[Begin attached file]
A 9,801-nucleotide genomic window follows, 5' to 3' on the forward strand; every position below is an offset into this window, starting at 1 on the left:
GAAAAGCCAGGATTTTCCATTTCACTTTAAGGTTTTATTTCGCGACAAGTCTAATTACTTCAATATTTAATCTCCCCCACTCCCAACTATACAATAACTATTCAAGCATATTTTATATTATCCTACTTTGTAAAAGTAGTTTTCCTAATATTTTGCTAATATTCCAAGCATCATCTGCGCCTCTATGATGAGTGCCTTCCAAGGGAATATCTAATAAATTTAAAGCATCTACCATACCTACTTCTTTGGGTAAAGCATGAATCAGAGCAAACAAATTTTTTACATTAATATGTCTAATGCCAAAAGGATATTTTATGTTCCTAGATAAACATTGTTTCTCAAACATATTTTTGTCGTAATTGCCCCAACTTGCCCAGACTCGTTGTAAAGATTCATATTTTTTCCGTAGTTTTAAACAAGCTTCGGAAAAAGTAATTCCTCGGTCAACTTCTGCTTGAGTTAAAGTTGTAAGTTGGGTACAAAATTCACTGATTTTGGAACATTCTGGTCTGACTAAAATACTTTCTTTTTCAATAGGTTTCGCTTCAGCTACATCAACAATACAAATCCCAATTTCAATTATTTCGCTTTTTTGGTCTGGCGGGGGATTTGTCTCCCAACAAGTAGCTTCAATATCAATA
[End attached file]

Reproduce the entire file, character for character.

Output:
A 9,801-nucleotide genomic window follows, 5' to 3' on the forward strand; every position below is an offset into this window, starting at 1 on the left:
GAAAAGCCAGGATTTTCCATTTCACTTTAAGGTTTTATTTCGCGACAAGTCTAATTACTTCAATATTTAATCTCCCCCACTCCCAACTATACAATAACTATTCAAGCATATTTTATATTATCCTACTTTGTAAAAGTAGTTTTCCTAATATTTTGCTAATATTCCAAGCATCATCTGCGCCTCTATGATGAGTGCCTTCCAAGGGAATATCTAATAAATTTAAAGCATCTACCATACCTACTTCTTTGGGTAAAGCATGAATCAGAGCAAACAAATTTTTTACATTAATATGTCTAATGCCAAAAGGATATTTTATGTTCCTAGATAAACATTGTTTCTCAAACATATTTTTGTCGTAATTGCCCCAACTTGCCCAGACTCGTTGTAAAGATTCATATTTTTTCCGTAGTTTTAAACAAGCTTCGGAAAAAGTAATTCCTCGGTCAACTTCTGCTTGAGTTAAAGTTGTAAGTTGGGTACAAAATTCACTGATTTTGGAACATTCTGGTCTGACTAAAATACTTTCTTTTTCAATAGGTTTCGCTTCAGCTACATCAACAATACAAATCCCAATTTCAATTATTTCGCTTTTTTGGTCTGGCGGGGGATTTGTCTCCCAACAAGTAGCTTCAATATCAATA